Chinnappa Reddy, J.
1. These writ Appeals and Writ Petitions raise a common question and may, therefore, be disposed of by a common judgement. It is enough if the facts in writ Appeal No. 118/76 are stated. The respondent, L. Kondaiah Naidu is a transport operator plying a stage carriage on the route Kovur Taluk Office to D. S. R. G. Hospital via., Government Polytechnic, Pennar Bridge, the Motor Vehicles Inspector inspected the Vehicles. Though Pennar Bridge itself Vehicles Inspector on the basis of statements said to have been made to him, thought that the vehicle was plying on an unauthorised route, Kovur-Nellore, via., Padugupadu instead of Govt. Polytechnic. He submitted a check-report on the basis of which a notice was issued to the respondent by the Regional Transport Authority, Nellore calling upon him to show cause why action should not be taken against him, under S. 60 of the motor Vehicles Act. He submitted his explanation after considering which the Regional Transport Authority exonerated him. the minutes of the proceedings of the Regional Transport Authority are as follows:-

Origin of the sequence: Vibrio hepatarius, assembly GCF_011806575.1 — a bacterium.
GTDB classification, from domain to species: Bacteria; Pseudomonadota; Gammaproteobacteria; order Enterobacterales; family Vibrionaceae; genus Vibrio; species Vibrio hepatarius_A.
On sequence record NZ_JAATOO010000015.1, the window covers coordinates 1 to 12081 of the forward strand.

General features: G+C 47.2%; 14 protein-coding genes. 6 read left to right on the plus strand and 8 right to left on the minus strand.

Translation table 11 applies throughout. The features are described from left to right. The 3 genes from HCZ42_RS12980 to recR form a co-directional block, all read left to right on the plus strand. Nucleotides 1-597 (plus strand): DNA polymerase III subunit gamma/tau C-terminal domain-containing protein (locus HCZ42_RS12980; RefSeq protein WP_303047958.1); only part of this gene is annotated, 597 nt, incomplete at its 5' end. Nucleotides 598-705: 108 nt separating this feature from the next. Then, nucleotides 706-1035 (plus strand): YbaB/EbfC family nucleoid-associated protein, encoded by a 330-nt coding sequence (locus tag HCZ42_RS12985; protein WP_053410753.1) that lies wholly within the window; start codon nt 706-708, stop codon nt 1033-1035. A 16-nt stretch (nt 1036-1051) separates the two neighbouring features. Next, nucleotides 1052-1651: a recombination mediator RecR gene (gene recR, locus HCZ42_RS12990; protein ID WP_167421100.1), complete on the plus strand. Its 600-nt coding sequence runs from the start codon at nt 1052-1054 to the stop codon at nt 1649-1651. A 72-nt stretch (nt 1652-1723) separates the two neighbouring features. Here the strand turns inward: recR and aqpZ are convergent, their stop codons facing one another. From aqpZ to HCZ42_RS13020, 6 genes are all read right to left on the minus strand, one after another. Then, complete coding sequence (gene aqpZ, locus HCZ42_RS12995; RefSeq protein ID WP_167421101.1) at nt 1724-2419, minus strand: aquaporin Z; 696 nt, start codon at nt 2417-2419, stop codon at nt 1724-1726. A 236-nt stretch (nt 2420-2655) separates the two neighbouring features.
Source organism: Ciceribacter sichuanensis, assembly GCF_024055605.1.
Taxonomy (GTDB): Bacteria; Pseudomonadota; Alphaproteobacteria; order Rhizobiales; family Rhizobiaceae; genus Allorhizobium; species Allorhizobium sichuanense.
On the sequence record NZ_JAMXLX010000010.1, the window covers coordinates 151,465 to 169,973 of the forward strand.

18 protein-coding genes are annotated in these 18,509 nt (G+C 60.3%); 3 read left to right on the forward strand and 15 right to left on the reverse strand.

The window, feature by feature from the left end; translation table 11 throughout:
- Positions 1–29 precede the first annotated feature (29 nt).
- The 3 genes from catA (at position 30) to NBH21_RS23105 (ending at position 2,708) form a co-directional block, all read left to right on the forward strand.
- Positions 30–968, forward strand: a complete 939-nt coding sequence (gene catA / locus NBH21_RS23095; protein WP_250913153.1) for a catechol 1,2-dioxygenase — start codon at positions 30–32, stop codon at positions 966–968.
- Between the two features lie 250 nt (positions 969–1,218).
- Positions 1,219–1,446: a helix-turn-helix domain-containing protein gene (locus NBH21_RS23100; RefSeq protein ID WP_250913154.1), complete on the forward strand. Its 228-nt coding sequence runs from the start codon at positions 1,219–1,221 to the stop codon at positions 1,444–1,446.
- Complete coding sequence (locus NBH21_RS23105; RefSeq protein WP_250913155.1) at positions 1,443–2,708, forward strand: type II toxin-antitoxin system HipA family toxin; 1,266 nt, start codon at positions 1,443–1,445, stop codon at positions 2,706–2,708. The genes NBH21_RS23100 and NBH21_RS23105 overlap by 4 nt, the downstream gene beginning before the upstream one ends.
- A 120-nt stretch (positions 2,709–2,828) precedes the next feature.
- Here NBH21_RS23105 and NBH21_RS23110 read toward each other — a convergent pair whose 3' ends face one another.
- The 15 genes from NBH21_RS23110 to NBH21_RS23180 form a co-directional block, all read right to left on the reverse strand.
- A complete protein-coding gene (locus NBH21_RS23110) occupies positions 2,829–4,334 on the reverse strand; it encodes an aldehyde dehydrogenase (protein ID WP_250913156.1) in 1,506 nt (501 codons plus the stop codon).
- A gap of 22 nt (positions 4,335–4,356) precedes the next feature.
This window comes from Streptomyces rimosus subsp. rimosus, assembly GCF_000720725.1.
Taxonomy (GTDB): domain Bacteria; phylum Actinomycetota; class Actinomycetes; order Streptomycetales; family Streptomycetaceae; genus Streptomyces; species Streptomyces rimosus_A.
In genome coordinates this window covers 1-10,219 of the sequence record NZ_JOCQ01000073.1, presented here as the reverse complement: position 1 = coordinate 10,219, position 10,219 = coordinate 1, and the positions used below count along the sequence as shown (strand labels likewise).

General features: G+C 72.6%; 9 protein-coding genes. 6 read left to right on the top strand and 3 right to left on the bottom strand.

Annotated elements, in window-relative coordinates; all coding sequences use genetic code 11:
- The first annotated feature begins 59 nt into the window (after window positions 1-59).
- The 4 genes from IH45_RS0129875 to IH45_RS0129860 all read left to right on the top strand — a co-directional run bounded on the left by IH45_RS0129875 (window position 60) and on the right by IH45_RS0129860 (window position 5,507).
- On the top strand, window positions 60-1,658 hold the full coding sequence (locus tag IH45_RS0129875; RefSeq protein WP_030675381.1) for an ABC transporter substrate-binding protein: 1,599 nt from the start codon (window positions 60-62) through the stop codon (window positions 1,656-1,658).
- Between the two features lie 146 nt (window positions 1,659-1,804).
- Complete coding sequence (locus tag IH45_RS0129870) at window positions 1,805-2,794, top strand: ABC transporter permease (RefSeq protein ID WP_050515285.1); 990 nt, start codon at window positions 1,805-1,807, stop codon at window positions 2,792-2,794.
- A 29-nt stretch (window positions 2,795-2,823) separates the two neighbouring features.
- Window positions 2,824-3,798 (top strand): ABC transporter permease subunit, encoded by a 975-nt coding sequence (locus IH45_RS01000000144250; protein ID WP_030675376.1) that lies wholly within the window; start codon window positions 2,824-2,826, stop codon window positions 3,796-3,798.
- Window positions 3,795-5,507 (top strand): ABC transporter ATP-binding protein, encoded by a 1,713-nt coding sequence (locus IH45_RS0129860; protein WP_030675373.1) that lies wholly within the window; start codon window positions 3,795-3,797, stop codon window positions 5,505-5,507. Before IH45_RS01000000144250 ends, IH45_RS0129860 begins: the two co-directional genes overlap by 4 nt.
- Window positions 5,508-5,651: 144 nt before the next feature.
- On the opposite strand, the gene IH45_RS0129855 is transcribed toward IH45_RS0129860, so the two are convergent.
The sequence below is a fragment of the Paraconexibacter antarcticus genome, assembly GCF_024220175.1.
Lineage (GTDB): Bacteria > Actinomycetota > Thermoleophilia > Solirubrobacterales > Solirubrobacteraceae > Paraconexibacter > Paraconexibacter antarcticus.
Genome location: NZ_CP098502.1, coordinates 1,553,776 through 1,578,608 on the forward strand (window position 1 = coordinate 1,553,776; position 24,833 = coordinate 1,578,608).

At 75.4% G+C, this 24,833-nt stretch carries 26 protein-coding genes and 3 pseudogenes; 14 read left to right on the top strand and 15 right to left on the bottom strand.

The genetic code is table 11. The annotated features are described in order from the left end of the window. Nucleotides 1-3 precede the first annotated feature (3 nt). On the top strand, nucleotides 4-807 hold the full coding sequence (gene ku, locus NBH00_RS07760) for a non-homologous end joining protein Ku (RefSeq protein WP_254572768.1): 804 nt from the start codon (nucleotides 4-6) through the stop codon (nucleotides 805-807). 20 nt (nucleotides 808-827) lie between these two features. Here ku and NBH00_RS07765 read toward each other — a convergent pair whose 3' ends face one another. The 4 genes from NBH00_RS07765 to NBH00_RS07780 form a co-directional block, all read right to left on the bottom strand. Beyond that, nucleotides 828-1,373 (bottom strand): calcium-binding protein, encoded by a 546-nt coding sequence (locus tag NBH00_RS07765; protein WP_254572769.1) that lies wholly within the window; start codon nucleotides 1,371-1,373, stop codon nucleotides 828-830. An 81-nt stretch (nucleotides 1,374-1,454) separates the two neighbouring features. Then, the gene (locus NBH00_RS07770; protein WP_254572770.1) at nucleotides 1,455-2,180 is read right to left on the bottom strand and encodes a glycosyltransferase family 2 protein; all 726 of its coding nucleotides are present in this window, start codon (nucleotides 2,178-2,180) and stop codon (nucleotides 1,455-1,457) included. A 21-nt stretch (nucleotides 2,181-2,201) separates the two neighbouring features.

'Item No. 43.
To consider the question of taking action under S. 60 of M. V. Act against the permit of bus APN 4912 plying on the route D. S. R. G. Hospital to Kovur Taluk Office belonging to Sri L. Kondaiah Naidu, Bur Owner, Nellore for the following irregularities when checked by the Motor Vehicles Inspector, Nellore on 3-8-1973 at 9-30 A. M. near Pennar Bridge.
1. Found the vehicle plied from Kovur to Nellore (via) Padugupadu without touching Government polytechnic. Thus the vehicle did not perform service on its original route.
2. Trip sheet not produced.
Permit Validity: 7-3-1975 R. No. 10202/A4/73
RESOLUTION:-- Heard the party. The vehicle was not checked on the deviated route. Hence benefit of doubt is given and action on that score is dropped. The other offence is compounded for Rs. 10/-. The amount shall be paid within ten days from date of receipt of this order failing which the amount will be recovered under Revenue Recovery Act.
Sd. K. Obayya,
Dist. Collector & Magistrate, Nellore.'
Notwithstanding the circumstance that the respondent was exonerated in the proceeding under s. 60 of the Motor Vehicles Act, the licensing officer under the Motor Vehicles Taxation Act (no other than the Secretary of the Regional Transport Authority, Nellore) issued a notice to the respondent asking him to show cause why he should not pay the difference of tax of Rs. 585/- and penalty of Rs. 1170/-. The respondent replied stating that he had already been exonerated in the proceedings under S. 60 and, therefore he was under no liability to pay difference of tax or penalty. the licensing Officer rejected the explanation of the respondent and directed him to pay the difference of tax and penalty. The respondent filed Writ Petition was allowed by our 1973 against the demand of the licensing officer. This Writ Petition was allowed by our brother Raghvir, j. Writ Appeal No. 118/76 is filed by the State against the judgement of our brother Raghuvir, J.